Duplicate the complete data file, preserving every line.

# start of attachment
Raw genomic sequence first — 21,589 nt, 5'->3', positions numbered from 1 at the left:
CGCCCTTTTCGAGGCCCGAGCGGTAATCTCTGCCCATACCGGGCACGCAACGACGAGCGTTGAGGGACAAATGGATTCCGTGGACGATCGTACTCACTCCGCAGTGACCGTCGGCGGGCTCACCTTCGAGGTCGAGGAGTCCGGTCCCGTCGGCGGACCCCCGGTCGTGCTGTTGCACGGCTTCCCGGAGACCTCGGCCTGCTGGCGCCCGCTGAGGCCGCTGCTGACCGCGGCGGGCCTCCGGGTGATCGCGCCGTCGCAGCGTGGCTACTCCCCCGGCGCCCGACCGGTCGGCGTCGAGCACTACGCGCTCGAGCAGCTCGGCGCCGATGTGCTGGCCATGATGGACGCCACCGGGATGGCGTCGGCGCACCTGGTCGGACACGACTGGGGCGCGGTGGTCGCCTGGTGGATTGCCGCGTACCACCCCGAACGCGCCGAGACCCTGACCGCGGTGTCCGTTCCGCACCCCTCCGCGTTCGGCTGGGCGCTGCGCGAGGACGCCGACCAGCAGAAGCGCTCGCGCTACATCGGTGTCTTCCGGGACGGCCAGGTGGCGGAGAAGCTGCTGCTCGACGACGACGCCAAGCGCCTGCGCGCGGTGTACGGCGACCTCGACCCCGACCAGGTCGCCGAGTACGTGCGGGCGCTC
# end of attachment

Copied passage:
Raw genomic sequence first — 21,589 nt, 5'->3', positions numbered from 1 at the left:
CGCCCTTTTCGAGGCCCGAGCGGTAATCTCTGCCCATACCGGGCACGCAACGACGAGCGTTGAGGGACAAATGGATTCCGTGGACGATCGTACTCACTCCGCAGTGACCGTCGGCGGGCTCACCTTCGAGGTCGAGGAGTCCGGTCCCGTCGGCGGACCCCCGGTCGTGCTGTTGCACGGCTTCCCGGAGACCTCGGCCTGCTGGCGCCCGCTGAGGCCGCTGCTGACCGCGGCGGGCCTCCGGGTGATCGCGCCGTCGCAGCGTGGCTACTCCCCCGGCGCCCGACCGGTCGGCGTCGAGCACTACGCGCTCGAGCAGCTCGGCGCCGATGTGCTGGCCATGATGGACGCCACCGGGATGGCGTCGGCGCACCTGGTCGGACACGACTGGGGCGCGGTGGTCGCCTGGTGGATTGCCGCGTACCACCCCGAACGCGCCGAGACCCTGACCGCGGTGTCCGTTCCGCACCCCTCCGCGTTCGGCTGGGCGCTGCGCGAGGACGCCGACCAGCAGAAGCGCTCGCGCTACATCGGTGTCTTCCGGGACGGCCAGGTGGCGGAGAAGCTGCTGCTCGACGACGACGCCAAGCGCCTGCGCGCGGTGTACGGCGACCTCGACCCCGACCAGGTCGCCGAGTACGTGCGGGCGCTC